In 2013, dexmedetomidine (DEX) was approved for an additional indication—i.e., procedural sedation under local anesthesia. DEX, a highly selective α2-adrenergic agonist, produces sedation while maintaining the patient’s ability to communicate [5, 6] and analgesic and anxiolytic effects [7, 8], with a minimal risk for respiratory depression [9,10,11,12,13]. Simultaneously, however, DEX inhibits sympathetic nervous activities, to cause hypotension and bradycardia; and stimulates α2B-adrenergic receptors in the vascular smooth muscle at high plasma concentrations (e.g., at the initial loading dose) to cause transient hypertension [11, 14, 15].
In Japan, prior to the additional indication for DEX, midazolam (MDZ) and diazepam (DZP) followed by propofol (PF) had been most frequently used for gastrointestinal endoscopy  and PF for CA . During 2003–2007, sedative-related events were the most commonly reported complications, with high frequencies of respiratory depression, hypoxia, and apnea . However, updated and comprehensive data covering all the diverse sedatives including the newly added DEX, which would be expected to alter the sedation trend, is still lacking.
Therefore, using a large “real-world” database, this study aimed to investigate changes in sedation practice for CA, gastrointestinal endoscopic examination (EE), and endoscopic surgery (ES) following the approval of an added indication (procedural sedation) for DEX in 2013. We assessed the following trends from 2012 to 2015: (1) sedative utilization; (2) sedative-analgesic combinations; and additionally, (3) incidence of complications.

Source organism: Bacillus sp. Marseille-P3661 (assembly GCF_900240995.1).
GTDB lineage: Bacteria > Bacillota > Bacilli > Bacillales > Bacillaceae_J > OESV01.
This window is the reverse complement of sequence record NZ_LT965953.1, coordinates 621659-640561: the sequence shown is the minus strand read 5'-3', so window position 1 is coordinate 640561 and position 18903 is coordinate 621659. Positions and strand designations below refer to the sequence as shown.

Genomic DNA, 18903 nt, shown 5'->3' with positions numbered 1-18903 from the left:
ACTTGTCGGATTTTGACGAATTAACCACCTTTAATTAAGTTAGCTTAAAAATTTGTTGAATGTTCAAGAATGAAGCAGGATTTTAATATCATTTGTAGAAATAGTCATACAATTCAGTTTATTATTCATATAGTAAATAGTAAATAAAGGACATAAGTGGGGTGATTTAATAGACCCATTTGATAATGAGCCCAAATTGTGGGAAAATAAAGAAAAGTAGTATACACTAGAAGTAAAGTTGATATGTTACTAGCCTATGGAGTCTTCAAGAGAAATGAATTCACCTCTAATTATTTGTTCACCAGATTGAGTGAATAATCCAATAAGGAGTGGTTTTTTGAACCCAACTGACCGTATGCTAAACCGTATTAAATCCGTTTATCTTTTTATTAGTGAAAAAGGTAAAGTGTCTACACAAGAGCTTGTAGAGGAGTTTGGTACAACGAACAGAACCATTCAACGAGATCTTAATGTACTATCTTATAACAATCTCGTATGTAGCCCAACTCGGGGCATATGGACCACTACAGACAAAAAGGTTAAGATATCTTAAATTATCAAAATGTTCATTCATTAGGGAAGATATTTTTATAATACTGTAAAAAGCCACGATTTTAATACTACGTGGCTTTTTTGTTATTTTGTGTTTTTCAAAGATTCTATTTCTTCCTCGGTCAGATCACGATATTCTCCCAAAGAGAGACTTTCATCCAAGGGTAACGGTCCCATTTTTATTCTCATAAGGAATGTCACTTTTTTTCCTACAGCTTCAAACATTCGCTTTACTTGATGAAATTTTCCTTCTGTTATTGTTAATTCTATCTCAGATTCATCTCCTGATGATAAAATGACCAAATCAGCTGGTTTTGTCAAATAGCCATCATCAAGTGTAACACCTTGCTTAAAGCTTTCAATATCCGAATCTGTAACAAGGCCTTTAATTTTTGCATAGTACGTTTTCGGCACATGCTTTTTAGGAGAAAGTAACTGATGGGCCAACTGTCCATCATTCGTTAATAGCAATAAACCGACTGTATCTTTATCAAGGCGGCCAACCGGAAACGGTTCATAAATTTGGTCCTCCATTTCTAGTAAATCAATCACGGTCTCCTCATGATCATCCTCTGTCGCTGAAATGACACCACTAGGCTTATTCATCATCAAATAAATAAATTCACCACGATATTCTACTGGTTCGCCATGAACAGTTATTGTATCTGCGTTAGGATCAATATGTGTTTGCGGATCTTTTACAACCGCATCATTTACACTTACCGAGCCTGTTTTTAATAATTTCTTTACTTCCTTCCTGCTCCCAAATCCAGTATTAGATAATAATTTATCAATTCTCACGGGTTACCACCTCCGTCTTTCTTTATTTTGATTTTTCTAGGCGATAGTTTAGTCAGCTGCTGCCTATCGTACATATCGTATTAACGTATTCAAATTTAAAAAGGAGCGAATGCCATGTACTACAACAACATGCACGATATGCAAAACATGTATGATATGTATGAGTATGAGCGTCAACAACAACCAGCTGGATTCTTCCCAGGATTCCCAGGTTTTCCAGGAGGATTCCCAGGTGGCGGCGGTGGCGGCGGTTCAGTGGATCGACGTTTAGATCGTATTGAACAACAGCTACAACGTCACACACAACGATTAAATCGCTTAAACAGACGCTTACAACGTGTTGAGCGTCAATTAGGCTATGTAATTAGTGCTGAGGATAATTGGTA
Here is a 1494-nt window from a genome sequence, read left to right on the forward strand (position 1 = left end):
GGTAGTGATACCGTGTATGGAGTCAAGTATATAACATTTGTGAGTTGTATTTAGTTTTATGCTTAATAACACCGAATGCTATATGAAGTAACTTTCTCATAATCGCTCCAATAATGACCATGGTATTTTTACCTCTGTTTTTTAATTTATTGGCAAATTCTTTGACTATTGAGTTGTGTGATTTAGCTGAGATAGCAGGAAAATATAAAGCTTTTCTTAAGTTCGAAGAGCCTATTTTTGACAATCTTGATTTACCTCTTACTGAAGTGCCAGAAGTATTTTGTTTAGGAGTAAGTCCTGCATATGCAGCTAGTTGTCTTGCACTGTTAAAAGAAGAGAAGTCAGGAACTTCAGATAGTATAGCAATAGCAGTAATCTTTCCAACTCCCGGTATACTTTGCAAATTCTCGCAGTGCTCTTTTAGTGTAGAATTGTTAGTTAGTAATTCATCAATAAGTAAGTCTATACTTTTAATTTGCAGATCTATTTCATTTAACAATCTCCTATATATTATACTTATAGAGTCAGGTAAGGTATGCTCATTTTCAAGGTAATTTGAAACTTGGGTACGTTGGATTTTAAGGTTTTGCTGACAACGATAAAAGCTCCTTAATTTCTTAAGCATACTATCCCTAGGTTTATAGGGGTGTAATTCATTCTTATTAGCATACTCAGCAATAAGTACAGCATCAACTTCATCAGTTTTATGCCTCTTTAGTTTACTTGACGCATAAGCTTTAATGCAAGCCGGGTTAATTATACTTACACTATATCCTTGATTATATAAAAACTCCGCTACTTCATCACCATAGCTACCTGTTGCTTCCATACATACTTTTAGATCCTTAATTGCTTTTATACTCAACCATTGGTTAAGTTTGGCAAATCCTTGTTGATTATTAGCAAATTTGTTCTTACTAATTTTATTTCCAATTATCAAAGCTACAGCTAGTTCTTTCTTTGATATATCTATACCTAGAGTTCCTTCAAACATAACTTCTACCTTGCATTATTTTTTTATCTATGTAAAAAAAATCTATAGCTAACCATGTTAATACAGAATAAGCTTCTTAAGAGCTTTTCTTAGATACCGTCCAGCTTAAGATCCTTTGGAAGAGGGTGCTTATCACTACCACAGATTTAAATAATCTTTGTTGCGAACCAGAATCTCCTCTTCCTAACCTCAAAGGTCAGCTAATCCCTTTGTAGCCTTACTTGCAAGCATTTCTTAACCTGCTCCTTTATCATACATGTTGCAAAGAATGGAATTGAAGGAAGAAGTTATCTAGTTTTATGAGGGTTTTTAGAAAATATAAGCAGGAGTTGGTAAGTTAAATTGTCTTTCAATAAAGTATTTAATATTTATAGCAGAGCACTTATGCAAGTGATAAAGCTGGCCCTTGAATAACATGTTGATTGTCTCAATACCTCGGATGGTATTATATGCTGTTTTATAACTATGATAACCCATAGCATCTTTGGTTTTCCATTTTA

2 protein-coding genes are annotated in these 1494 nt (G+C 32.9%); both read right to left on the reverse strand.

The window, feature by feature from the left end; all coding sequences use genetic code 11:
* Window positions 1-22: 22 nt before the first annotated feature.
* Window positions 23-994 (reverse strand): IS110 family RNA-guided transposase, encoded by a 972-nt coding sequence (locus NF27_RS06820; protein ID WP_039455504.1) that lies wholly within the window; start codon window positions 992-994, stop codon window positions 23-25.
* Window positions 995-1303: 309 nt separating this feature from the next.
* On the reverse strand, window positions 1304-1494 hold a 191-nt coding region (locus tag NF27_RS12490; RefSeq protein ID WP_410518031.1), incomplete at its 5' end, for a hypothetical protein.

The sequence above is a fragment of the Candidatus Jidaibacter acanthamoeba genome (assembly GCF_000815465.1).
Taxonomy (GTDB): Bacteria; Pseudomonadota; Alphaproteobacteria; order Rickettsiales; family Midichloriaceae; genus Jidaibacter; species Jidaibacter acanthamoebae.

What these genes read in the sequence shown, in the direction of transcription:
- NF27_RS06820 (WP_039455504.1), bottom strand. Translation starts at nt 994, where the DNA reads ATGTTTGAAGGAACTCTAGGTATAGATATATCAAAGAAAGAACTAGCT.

2 Materials and Methods
This retrospective study used a pre-existing de-identified claims database. The Japanese Ethical Guidelines for Medical and Health Research Involving Human Subjects do not apply to a study exclusively using the de-identified data. Therefore, this study was not obligated to apply for ethical approval by an institutional review board and informed consent. This article adheres to the STrengthening the Reporting of OBservational studies in Epidemiology (STROBE) consensus .
2.1 Data Source
This study used the health claims database provided by Medical Data Vision Co., Ltd. (Tokyo, Japan). The database collects data from 247 acute-care hospitals distributed across Japan, covering more than 14 million patients as of the end of July 2016. The recorded information includes patient demographic data, diagnosis, prescription of drugs, treatment, and surgery. The database avoids personally identifiable information by de-identifying the data prior to incorporating them in the database.
2.2 Study Sample